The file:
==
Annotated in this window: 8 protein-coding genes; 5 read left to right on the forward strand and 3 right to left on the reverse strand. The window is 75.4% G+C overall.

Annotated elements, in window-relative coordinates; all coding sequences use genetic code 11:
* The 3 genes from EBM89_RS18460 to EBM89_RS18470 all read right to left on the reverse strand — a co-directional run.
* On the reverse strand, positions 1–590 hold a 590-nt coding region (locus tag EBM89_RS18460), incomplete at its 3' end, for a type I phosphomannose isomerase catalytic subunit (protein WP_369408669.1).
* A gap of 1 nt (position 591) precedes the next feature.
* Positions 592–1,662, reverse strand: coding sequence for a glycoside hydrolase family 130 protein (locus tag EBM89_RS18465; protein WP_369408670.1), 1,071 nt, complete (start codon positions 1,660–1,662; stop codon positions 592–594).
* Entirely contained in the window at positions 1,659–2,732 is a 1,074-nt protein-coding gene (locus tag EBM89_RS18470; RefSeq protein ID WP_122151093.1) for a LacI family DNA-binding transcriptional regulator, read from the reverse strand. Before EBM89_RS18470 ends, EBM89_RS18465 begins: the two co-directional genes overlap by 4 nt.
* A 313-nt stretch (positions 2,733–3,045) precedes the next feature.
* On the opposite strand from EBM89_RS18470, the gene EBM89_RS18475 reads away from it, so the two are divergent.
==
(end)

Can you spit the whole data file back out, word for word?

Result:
Annotated in this window: 8 protein-coding genes; 5 read left to right on the forward strand and 3 right to left on the reverse strand. The window is 75.4% G+C overall.

Annotated elements, in window-relative coordinates; all coding sequences use genetic code 11:
* The 3 genes from EBM89_RS18460 to EBM89_RS18470 all read right to left on the reverse strand — a co-directional run.
* On the reverse strand, positions 1–590 hold a 590-nt coding region (locus tag EBM89_RS18460), incomplete at its 3' end, for a type I phosphomannose isomerase catalytic subunit (protein WP_369408669.1).
* A gap of 1 nt (position 591) precedes the next feature.
* Positions 592–1,662, reverse strand: coding sequence for a glycoside hydrolase family 130 protein (locus tag EBM89_RS18465; protein WP_369408670.1), 1,071 nt, complete (start codon positions 1,660–1,662; stop codon positions 592–594).
* Entirely contained in the window at positions 1,659–2,732 is a 1,074-nt protein-coding gene (locus tag EBM89_RS18470; RefSeq protein ID WP_122151093.1) for a LacI family DNA-binding transcriptional regulator, read from the reverse strand. Before EBM89_RS18470 ends, EBM89_RS18465 begins: the two co-directional genes overlap by 4 nt.
* A 313-nt stretch (positions 2,733–3,045) precedes the next feature.
* On the opposite strand from EBM89_RS18470, the gene EBM89_RS18475 reads away from it, so the two are divergent.